Hunt is on for Higginson resources

24th May 1996 at 01:00
Heather Welford and Ian Nash foresee little extra public sector cash for upgrading IT

Colleges are very unlikely to get much extra public sector cash to help meet the estimated Pounds 85 million needed to upgrade their computerised management and curriculum support systems.

They will be told by the Further Education Funding Council to look to their own resources in partnerships with industry, the community and big providers such as Research Machines and Xemplar.

Managers are likely to be disappointed with the timetable being set to assess and implement the key recommendations in Sir Gordon Higginson's recently-published 18-month review of information technology in colleges which identified the cash needs.

A working party to consider the recommendations has been set up through the Further Education Development Agency. The only part likely to be in place by September is the staff development programme - the least expensive option - and then only at a push.

More fundamental investments for the national computer network and development of costly materials will have to wait longer. The extent to which these needs are now pressing emerged at six regional UK seminars run by RM, Microsoft, other suppliers and the FEFC to help teacher trainers, principals, senior managers and IT co-ordinators adapt their systems.

Some of the needs are more basic than even the Higginson inquiry revealed. They call for a very basic plan of assessment leading to a three-year plan of action. Many colleges have yet to devise such an approach.

A delegate from one college at a seminar in Newcastle upon Tyne was clear about the problem. "The biggest hurdle is that senior managers and principals haven't grown up with IT," he said. "They're actually frightened of it, but they can't be seen to be frightened of it."

The aims of the seminars were to work out how to ensure the FE sector confronts the need for a properly-funded, properly-supported IT strategy, to help form networks that are easily accessible to administrative and academic staff and students in all departments, on all sites. The gaps where strategies ought to exist were firmly acknowledged by the Higginson report published in January.

RM managing consultant Paul Hykin said colleges were in dire need of some IT planning. "We've seen college libraries where students are queuing for a session at the open-access PCs, and yet two floors up there are rooms full of unused machines belonging to a different department."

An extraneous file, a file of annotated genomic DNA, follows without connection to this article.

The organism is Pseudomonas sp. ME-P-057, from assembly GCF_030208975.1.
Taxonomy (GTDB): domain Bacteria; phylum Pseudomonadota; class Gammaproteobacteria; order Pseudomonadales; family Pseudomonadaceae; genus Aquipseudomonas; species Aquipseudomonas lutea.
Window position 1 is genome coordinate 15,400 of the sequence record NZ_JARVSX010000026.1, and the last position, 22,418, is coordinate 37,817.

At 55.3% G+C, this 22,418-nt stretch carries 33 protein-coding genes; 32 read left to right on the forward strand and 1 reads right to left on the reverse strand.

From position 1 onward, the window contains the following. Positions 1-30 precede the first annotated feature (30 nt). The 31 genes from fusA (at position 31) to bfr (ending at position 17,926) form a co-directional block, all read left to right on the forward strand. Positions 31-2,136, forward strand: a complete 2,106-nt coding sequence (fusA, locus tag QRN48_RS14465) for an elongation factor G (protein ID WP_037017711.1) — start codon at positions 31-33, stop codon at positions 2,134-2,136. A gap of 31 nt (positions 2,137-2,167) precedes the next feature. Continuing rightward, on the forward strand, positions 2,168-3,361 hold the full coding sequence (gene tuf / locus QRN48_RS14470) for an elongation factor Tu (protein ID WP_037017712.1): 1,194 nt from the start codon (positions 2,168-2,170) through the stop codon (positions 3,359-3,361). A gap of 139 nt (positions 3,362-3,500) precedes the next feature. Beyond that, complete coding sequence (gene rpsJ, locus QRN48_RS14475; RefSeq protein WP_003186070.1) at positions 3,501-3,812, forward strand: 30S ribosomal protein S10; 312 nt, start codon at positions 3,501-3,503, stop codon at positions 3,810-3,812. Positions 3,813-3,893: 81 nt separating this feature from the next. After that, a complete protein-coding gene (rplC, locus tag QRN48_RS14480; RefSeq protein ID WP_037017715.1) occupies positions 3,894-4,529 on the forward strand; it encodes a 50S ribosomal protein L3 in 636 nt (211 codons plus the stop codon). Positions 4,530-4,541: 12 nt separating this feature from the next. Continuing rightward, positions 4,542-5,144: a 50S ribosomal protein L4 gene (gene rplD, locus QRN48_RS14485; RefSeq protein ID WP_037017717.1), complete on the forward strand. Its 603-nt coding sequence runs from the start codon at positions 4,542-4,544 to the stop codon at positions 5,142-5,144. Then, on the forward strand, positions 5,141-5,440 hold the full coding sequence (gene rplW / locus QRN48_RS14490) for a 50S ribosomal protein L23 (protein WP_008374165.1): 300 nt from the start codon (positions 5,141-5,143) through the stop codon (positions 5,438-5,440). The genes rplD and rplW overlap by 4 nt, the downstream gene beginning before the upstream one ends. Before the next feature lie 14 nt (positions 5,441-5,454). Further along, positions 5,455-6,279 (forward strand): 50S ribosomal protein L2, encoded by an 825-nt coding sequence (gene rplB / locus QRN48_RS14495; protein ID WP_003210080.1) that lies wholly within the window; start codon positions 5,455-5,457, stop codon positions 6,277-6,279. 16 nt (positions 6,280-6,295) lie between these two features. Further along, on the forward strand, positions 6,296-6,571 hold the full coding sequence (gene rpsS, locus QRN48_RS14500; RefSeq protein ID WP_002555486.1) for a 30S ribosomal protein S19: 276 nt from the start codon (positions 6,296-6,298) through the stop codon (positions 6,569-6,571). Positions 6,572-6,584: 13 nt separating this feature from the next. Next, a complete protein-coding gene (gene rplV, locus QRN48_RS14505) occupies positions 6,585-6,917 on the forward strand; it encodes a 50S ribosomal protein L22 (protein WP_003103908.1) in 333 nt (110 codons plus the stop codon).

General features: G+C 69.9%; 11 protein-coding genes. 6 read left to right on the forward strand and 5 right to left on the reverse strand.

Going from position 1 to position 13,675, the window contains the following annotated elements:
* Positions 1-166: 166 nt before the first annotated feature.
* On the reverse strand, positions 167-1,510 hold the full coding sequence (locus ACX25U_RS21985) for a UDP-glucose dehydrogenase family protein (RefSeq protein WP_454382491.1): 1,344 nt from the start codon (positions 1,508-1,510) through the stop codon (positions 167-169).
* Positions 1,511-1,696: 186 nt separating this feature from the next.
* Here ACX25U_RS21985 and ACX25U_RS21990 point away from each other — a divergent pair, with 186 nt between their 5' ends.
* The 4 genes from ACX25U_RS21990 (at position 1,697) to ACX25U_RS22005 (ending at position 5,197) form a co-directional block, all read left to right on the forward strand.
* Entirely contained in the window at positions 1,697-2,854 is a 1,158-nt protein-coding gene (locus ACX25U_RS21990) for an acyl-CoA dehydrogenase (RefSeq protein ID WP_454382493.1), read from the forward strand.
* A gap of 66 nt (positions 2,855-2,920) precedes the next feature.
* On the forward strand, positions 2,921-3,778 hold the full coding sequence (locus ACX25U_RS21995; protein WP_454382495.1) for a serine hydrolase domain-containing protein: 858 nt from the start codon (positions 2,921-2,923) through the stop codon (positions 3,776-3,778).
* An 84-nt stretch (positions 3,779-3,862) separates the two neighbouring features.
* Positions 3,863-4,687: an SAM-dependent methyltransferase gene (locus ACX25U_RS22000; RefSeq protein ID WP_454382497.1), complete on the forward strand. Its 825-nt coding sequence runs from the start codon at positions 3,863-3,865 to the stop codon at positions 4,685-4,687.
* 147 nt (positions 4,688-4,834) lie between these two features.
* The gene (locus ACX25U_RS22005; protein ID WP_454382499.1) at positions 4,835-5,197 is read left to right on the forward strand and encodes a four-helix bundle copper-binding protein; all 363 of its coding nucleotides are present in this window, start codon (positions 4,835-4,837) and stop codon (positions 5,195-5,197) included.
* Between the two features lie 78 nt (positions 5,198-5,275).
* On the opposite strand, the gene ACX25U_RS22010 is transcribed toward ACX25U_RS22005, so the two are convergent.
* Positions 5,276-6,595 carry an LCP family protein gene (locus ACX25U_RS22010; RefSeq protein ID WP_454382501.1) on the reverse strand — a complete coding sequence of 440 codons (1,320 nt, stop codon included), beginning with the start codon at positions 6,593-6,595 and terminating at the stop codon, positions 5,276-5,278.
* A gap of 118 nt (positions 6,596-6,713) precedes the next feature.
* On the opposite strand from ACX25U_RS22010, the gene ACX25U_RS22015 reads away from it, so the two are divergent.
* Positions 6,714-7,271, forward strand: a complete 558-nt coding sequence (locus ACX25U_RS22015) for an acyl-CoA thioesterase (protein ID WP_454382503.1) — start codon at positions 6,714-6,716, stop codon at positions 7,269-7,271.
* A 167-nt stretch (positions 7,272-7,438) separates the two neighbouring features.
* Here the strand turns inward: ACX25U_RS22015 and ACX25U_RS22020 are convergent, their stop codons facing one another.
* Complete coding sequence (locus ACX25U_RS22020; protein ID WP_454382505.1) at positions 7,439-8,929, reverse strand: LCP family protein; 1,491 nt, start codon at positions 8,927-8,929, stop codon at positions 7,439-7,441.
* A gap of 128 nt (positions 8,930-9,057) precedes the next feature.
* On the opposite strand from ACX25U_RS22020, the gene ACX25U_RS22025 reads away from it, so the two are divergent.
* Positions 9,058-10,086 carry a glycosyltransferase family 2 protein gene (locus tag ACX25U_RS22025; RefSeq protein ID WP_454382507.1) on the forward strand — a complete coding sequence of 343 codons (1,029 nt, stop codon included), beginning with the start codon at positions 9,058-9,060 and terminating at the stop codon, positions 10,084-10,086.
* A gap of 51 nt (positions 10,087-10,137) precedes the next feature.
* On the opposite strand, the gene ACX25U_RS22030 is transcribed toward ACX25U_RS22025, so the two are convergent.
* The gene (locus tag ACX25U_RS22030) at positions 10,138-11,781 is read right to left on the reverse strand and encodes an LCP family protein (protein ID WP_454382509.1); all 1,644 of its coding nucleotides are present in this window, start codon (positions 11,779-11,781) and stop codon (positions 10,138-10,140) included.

Dave Pattison, IT inspector with the FEFC, said inspections last year had shown just 15 per cent of colleges with information systems that provided "significant benefit", though this was an improvement on two years before, when the figure was only 10 per cent.

While issues of cost and funding are crucial, IT money is not always put to good use. Development costs in just the last three years have totalled Pounds 400 million, yet with extremely variable results. IT had been developed in a fragmented and piecemeal way throughout FE. Hence incompatible equipment and software, duplicated data and difficulties of use, said Dave Pattison.

Suggestions that such a big investment had not always been handled wisely make it difficult for many when it comes to arguing for yet more cash. The issue was one for senior managers and principles, rather than IT specialists, seminar delegates were told.

The college that cannot cope electronically and easily with applications, admissions, curriculum development and delivery, will simply lose out, RM marketing manager Hilary Lloyd warned. Soon, 16 to 18-year-olds, who were well aware of the potential IT offered them, would reject colleges with poor IT provision.

Research had shown that IT managers in colleges may not have enough power to ensure change, said Hilary Lloyd. With too little budgetary control, they may be in a poor position to direct whole-college spending towards IT. Senior managers daunted by IT tended to leave them to their own devices. She said that a proper strategy was the only way to bridge the gap.

Geoff Calder, an IT manager at Northumberland College, said: "IT is for everyone, not just for the whiz-kids or even just for people who can manage to get on a bus."

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